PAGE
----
Juan Marquez had ample management experience when he started his maintenance company, Mop Crew, in 2007.

“Now that I’m doing management,” he said, “you learn to treat people as human beings. One of the skills I learned is being able to talk to people, except now it’s trying to do it for the good of the project.”

Before, he’d been talking to people for the good of his crew as a gang member in East Los Angeles, dealing drugs and going in and out of prison. He survived multiple bullet wounds and multiple stabbings.

“I love my homies. I grew up with them, but it gets old,” he said. “And I’ve done so much now.”

It was a transition that started a decade ago when Marquez, now 40, came out of prison and had to rush to the hospital to visit his then 4-year-old daughter who was ill with a bone infection. It was then that he opted for a more stable life.

While his operation is modest – Mop Crew employs three and had revenue last year of around $360,000 – he earlier this month landed a competitive bid for an $85,000-a-year contract with the California Department of Transportation to provide janitorial and staff support to 10 field offices in the L.A. area.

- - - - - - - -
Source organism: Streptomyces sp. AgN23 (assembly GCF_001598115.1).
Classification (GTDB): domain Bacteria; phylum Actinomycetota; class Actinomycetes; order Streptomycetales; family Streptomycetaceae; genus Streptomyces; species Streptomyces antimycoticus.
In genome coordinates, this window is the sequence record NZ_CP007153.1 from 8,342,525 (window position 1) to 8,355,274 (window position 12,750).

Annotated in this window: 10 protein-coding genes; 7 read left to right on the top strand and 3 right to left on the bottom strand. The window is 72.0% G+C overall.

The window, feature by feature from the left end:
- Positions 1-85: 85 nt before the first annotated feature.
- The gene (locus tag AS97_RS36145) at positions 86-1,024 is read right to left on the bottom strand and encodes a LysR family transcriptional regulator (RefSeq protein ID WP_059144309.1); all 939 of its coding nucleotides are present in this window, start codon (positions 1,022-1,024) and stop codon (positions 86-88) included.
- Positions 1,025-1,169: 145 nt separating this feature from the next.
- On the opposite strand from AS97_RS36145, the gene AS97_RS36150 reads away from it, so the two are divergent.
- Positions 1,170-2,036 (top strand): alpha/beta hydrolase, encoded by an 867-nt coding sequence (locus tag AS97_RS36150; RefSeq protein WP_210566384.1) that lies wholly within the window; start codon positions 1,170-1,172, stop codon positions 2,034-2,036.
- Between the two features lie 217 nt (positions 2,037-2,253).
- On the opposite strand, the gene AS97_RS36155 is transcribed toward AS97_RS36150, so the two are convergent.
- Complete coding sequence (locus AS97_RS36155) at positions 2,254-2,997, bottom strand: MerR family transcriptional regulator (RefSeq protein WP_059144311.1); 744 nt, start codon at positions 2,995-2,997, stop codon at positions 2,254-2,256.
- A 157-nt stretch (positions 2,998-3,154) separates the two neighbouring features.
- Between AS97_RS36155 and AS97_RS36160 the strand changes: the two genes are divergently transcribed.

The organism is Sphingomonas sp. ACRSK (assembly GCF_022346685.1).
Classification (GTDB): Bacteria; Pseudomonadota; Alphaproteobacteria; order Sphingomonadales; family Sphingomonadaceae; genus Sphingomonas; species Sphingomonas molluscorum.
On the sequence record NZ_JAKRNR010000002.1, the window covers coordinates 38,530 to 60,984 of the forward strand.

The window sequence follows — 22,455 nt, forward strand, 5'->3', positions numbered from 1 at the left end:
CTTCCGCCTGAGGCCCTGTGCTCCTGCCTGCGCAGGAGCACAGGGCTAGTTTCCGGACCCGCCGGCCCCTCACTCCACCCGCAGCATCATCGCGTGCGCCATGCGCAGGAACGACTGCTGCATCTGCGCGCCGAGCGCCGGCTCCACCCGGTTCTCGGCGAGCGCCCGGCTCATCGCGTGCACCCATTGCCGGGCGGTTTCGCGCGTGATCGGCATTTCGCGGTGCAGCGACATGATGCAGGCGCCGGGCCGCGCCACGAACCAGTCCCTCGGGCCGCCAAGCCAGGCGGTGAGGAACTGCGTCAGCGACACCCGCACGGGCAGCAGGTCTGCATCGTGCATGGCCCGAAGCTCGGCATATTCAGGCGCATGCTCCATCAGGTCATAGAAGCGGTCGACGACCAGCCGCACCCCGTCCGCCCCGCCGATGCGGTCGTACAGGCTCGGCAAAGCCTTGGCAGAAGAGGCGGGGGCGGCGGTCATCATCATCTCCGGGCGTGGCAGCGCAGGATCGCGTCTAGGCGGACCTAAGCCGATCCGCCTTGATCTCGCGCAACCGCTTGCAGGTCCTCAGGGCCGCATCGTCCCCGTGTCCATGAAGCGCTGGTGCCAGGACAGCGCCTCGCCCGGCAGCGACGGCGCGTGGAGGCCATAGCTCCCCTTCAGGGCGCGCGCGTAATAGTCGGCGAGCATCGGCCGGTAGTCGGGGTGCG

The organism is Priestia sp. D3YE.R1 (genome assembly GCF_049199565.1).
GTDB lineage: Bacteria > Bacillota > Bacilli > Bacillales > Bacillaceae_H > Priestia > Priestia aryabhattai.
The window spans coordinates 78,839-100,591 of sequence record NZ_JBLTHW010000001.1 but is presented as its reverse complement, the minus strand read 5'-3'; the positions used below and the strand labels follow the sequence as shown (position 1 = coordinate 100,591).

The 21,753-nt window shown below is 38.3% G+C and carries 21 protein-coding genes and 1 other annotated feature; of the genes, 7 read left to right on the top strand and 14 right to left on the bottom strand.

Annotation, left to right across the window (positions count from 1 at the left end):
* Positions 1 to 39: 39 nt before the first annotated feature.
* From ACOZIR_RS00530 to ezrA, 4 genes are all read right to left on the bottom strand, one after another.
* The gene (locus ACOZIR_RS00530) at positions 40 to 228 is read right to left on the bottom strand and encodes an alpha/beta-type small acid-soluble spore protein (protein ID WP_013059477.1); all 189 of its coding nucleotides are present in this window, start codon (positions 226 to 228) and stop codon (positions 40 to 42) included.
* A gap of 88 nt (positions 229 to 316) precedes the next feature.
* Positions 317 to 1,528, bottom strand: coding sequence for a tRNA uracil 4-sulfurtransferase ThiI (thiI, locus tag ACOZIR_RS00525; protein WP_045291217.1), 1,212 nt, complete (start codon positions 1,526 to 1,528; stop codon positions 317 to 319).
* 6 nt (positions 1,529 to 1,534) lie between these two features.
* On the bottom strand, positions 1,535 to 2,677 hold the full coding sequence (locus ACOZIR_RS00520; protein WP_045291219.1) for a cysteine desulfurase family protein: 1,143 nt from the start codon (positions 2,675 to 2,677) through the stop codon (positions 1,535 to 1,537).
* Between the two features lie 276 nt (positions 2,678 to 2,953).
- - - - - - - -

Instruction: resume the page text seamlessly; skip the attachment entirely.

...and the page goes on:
The contract lasts for a year with an option for an additional two years.

It wasn’t an easy process. He made 30 unsuccessful bids over the course of 18 months before winning the Caltrans bid. He said it took extensive research and help from Andre Gueno, contracting officer for the Metro Expo Line project, to make sure the Caltrans bid was as good as it could be.

Mop Crew, which provides janitorial and project support for the construction industry, already had a contract managing warehouse shipping and receiving, providing administrative support and consulting services as a subcontractor for Skanska USA’s work on a seven-mile stretch of the Expo Line light-rail project.

“We had recommendations from certain people that we knew,” Gueno said, “and Marquez was (someone) that we had to meet with first.”

He recalls finding Marquez to be a hard worker and a likable guy upon first meeting him three years ago.

“I had my own company for 18 years,” Gueno said, “so I have a soft spot for guys that are hustling, trying to get their stuff going.”

Marquez said he is looking to expand his business by the end of the year and hire four more employees. He makes it his mission to hire and help young men and women who have grown up in underserved communities.

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